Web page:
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Howard Stutz

Station's Earnings Slump

26 July 2006

LAS VEGAS, Nevada -- Station Casinos said Tuesday that expenses from maintaining its real estate holdings, an ongoing stock repurchase program, American Indian gaming opportunities, and ongoing projects dragged down earnings in the second quarter.

Despite a 25 percent jump in net revenue, the Las Vegas-based casino operator said Tuesday its net income in the quarter that ended June 30 was $26.8 million, a 34 percent decline compared with $40.6 million for the same quarter last year.

Earnings per share in the quarter were 44 cents, down from 58 cents per share in the second quarter of 2005. Adjusted earnings were 61 cents per share, below the average expectation of 63 cents per share by analysts polled by Thomson First Call.

Station Casinos management didn't view the earnings per share as negative.

"The business model for our company is based on people moving to Las Vegas," company Chief Financial Officer Glenn Christenson said. "As long as that continues to happen, we win. The local's market matrix is very strong and the economic indicators are still doing well. We know there are higher gas prices and higher interest rates, but we have not seen any impact on operations."

Revenue in the quarter, which included 73 days of operations from the new Red Rock Resort in Summerlin, was $341.8 million, compared with $274 million for the same quarter a year ago.

In Las Vegas, Station Casinos said its major properties, excluding Green Valley Ranch Resort, had revenue of $305.3 million, a 28 percent increase from $238.7 million a year ago. Green Valley Ranch Resort, in which the company has 50 percent ownership interest, reported revenue of $63 million, up 10 percent from $57.2 million last year. The company's earnings from the joint venture was $11.5 million and included its management fee and a share of the operating income.

Station Casinos did not break out the results for individual properties.

Wall Street analysts had a mixed reaction to the company's earnings report. Some thought the news called into question the vibrance of the resident market. Others used the term "robust" when describing the locals-oriented gaming community, which is still absorbing both the $925 million Red Rock Resort and the 8-month-old, $600 million South Coast, which Boyd Gaming announced Tuesday is being sold to former Coast Casinos Chairman Michael Gaughan.

"Overall, we thought the quarter was somewhat disappointing as revenues were below guidance, indicating to us that it is taking longer for the Las Vegas locals market to absorb new capacity," Goldman Sachs gaming analyst Steven Kent said in a note to investors. "In addition, the lower earnings per share outlook raises some questions about the interest rate strategy. Finally, investors may be questioning the value of the share buyback considering the expense."

During the quarter, Station Casinos repurchased 6.3 million shares of the company's common stock, completing a previously authorized stock repurchase program. The board of directors recently authorized management to repurchase up to another 10 million shares of the company's common stock.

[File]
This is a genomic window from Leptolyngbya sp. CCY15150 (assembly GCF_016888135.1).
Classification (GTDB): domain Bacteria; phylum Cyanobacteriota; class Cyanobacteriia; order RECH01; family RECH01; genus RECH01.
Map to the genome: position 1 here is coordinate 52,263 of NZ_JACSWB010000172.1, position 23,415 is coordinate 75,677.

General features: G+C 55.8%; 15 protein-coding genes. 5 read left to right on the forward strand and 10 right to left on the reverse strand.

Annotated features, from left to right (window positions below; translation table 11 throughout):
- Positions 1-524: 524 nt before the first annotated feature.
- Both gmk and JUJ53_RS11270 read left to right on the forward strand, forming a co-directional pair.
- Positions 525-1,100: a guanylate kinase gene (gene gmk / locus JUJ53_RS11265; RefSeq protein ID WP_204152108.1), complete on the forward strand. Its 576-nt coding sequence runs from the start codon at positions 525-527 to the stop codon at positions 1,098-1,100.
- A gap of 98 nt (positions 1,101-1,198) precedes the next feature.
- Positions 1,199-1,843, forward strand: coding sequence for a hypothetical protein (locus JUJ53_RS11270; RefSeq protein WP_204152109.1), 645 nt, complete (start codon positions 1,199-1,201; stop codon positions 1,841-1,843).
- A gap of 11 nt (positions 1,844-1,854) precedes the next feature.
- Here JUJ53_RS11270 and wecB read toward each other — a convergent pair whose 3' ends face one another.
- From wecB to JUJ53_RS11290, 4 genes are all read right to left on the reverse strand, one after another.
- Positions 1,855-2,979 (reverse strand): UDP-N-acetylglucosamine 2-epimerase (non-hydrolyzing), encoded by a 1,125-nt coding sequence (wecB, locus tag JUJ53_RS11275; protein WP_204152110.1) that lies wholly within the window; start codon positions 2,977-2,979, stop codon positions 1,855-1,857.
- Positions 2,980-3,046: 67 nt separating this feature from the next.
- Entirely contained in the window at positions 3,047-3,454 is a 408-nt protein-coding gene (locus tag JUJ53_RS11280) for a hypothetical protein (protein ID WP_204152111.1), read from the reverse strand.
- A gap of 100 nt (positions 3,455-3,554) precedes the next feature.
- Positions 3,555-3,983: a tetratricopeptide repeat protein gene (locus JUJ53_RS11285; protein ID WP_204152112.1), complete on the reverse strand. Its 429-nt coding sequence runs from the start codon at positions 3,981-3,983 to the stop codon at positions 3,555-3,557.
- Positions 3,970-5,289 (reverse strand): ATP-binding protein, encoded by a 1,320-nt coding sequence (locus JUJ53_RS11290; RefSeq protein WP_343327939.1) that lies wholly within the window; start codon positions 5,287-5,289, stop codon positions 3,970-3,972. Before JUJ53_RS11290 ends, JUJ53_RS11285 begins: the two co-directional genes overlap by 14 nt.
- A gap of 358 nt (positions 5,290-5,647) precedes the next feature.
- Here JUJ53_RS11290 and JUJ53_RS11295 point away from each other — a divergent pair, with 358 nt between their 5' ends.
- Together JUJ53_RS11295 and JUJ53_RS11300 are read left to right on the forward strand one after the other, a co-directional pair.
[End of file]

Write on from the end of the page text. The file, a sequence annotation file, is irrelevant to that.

"We buy back stock because that's a bullish sign," Christenson said. "We've bought back about 15 percent of the company in the last few years."

Conversely, CRT Capital Group gaming analyst Steve Ruggiero said fellow analysts might reduce their stock price targets for the company, which would create opportunity.

"Investors should take advantage of the negative press and knee-jerk reaction and buy Station Casinos common stock," Ruggiero said.

Meanwhile, stock investors weighed in by sending the company's price per share to its lowest level in 52 weeks.

Earnings were announced before the opening of the New York Stock Exchange and shares initially fell almost 8 percent. By the end of the day, Station Casinos' stock price regained some luster, closing at $56.95, down $2.95, or 4.92 percent. More than 8 million shares were traded during the session, eight times the normal average daily volume.

In April, shares of Station Casinos hit a 52-week high of $81.46.

Company executives were undaunted by questions from analysts during Tuesday's hourlong conference call with investors, saying results from Red Rock Resort are meeting expectations.

"In three years, the area surrounding Red Rock will have more homes, retail and businesses," Station Casinos Chairman Frank Fertitta III said. "The market takes about a year to absorb a new property and we're happy with the property's performance so far."

Red Rock Resort's unveiling costs accounted for the bulk of the company's $13.6 million in preopening expenses, which affected earnings per share. While not itemized, the costs included Red Rock's opening night VIP party, which included a performance by rock music icon Sting, and expenses leading up to completing the resort.

"We served 62,000 meals before we even opened the doors to the public," Christenson said. "We stayed in each guest room three times so there were no surprises. We had significant costs to make sure we had a proper introduction to the property."

Christenson said Station Casino controls 672 acres of undeveloped land in Nevada for potential casinos sites, including two parcels in Reno. Last September, in a filing with the Securities and Exchange Commission, the company valued 489 acres it owned at more than $1.3 billion.

Fertitta said that as Las Vegas' population grows, the company is in good shape to capitalize.

"There aren't many more casino sites available and we own the majority of those sites going forward," he said.

Station's Earnings Slump is republished from